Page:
Love + Sex With Robots

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  • Edition: Reprint
  • Format: Paperback
  • Copyright: 2007-01-01
  • Publisher: HarperCollins Publications
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Love, marriage, and sex with robots? Not in a million years? Maybe a whole lot sooner!A leading expert in artificial intelligence, David Levy argues that the entities we once deemed cold and mechanical will soon become the objects of real companionship and human desire. He shows how automata have evolved and how human interactions with technology have changed over the years. Levy explores many aspects of human relationships-the reasons we fall in love, why we form emotional attachments to animals and virtual pets, and why these same attachments could extend to love for robots. Levy also examines how society's ideas about what constitutes normal sex have changed-and will continue to change-as sexual technology becomes increasingly sophisticated.Shocking, eye-opening, provocative, and utterly convincing, Love and Sex with Robots is compelling reading for anyone with an open mind.


Love and Sex with Robots
The Evolution of Human-Robot Relationships

Chapter One

Falling in Love (with People)

Why on earth should people fall in love with robots? A very good question, and one that is central to this book. But before we can begin to answer this question, we need to examine exactly why we humans fall in love, why love develops in one person for another human being.

Since the 1980s many aspects of love have become hot research topics in psychology, but one area that has been relatively neglected by researchers is why people fall in love. Even more surprising, perhaps, is the conclusion of some recent studies that romantic love is a continuation of the process of attachment, a well-known and well-studied phenomenon in children but less studied in adults. Attachment is a feeling of affection, usually for a person but sometimes for an object or even for an institution such as a school or corporation.

Children first become attached to objects very early in their lives. Babies only a few weeks old exhibit some of the signs of attachment, initially to their mothers, and as babies grow older, the signs of attachment extend to certain objects and remain evident for several years. A baby cries for its blanket and its rattle, a toddler for its teddy bear; a primary-school child yearns for her doll. Different items become the focus of each child's possessive attentiveness as the process continues, but with changing objects of attachment. Toys, Walkmen, computer consoles, bicycles, and almost any other possession can become the focus of the attachment process. As the child develops into a young adult who in turn develops into a more mature adult, so the process continues to hold sway, but with the object of focus generally changing to "adult toys" such as cars and computers. And, as the psychologists now tell us, attachment to people becomes evident in a different guise, as adults fall in love.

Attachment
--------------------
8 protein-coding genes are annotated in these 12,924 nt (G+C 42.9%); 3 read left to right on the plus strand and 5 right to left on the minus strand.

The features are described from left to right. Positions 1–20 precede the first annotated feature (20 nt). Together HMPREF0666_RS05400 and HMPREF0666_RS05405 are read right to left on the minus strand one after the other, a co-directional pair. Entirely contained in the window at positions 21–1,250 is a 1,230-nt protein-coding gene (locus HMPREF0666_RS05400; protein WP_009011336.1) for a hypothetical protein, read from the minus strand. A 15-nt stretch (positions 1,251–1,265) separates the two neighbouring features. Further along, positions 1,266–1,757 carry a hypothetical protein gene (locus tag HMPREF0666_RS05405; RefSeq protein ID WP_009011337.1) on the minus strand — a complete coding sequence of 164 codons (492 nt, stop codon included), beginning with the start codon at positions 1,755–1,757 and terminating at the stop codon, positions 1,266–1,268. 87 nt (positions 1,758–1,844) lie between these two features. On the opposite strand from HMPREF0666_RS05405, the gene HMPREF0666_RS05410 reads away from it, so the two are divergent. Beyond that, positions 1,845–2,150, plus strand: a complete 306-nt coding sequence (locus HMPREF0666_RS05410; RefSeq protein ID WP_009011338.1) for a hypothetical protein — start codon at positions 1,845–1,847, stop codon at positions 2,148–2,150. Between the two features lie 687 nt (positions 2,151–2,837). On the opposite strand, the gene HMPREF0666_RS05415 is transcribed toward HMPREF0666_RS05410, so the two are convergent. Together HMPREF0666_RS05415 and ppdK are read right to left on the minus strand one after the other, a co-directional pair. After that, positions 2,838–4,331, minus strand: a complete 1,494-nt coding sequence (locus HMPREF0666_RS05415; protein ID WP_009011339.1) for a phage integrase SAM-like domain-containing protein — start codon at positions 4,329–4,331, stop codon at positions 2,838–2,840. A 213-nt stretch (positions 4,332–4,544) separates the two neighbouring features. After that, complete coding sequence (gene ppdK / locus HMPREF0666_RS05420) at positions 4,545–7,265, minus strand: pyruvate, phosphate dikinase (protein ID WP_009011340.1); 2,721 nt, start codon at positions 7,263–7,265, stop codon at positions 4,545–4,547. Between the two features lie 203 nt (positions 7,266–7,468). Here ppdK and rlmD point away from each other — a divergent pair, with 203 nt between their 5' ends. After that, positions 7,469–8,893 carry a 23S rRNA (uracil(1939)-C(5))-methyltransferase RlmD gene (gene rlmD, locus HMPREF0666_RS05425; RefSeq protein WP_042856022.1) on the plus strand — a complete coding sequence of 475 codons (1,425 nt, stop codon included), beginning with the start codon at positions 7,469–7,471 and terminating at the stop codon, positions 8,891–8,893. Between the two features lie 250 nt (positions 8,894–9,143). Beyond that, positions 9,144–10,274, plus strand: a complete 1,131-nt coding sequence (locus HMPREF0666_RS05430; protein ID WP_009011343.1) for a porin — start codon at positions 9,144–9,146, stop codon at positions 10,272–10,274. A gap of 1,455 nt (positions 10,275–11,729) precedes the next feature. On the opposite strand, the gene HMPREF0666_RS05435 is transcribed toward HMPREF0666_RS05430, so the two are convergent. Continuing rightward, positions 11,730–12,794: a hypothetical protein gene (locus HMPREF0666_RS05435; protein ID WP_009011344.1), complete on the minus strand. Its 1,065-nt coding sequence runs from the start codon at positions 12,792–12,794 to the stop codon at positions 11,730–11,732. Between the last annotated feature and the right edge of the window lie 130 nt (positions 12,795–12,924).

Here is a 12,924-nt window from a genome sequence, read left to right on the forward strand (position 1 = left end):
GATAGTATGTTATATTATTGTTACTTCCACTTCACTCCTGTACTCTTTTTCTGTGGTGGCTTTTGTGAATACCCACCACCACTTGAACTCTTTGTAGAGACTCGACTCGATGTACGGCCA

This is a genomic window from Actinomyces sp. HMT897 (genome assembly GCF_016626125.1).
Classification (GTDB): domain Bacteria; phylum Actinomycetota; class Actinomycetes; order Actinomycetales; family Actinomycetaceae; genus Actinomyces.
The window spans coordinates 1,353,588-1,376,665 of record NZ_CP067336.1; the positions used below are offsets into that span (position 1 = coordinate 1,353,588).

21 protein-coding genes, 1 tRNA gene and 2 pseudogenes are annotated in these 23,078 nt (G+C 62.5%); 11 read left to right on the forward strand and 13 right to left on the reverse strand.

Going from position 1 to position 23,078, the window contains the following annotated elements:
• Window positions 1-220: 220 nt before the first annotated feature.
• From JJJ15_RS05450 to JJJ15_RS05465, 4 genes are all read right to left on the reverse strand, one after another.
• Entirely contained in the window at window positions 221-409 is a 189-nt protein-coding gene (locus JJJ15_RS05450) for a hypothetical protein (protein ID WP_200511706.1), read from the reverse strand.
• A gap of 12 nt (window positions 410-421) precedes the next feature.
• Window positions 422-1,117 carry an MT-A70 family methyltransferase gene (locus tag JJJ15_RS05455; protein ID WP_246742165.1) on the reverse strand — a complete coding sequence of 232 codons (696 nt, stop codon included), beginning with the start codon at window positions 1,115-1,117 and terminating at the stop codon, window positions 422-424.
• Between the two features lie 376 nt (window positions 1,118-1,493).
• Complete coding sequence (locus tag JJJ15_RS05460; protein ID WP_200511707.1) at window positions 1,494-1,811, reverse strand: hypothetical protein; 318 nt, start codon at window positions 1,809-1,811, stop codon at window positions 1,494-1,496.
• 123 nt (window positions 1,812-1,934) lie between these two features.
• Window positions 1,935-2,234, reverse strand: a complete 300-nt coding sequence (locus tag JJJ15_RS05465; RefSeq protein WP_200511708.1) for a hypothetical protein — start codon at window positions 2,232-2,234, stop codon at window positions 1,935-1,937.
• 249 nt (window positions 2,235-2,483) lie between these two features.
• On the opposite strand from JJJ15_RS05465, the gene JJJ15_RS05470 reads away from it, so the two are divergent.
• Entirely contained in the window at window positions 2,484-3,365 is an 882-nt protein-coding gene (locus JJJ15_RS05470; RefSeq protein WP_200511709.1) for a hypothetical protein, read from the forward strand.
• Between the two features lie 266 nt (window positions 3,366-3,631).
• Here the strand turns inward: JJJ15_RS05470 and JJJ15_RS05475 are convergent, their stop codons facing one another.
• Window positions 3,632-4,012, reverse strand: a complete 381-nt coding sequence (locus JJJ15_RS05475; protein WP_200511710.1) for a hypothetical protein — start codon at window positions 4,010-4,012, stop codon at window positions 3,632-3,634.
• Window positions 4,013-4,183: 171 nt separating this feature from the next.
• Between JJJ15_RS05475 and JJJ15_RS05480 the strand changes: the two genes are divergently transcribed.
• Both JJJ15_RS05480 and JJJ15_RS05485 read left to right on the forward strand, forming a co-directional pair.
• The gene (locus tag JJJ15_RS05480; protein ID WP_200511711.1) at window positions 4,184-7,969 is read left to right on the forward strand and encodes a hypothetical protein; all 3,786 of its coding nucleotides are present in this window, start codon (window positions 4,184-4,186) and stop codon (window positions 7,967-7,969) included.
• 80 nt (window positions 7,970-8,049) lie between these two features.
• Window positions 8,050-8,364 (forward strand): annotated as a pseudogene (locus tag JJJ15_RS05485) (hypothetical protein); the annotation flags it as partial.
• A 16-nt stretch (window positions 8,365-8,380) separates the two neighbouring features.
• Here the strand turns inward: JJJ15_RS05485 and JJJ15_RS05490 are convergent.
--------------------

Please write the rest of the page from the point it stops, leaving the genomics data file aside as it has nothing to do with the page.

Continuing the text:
Attachment and Love

Attachment is a term in psychology most commonly used to describe the emotionally close and important relationships that people have with each other. Attachment theory was founded on the need to explain the emotional bond between mother and infant.* The British developmental psychologist John Bowlby, one of the first investigators in this field, described attachment as a behavioral system operated by infants to regulate their proximity to their primary caregivers. He explained the evolution of such a system as being essential for the survival of the infant, in view of its inability to feed itself, its very limited capacities for exploring the world around it, and its powerlessness to avoid and defend itself from danger. Bowlby also believed that the significance of attachment is not restricted to children but that it extends "from the cradle to the grave," playing an important role in the emotional lives of adults.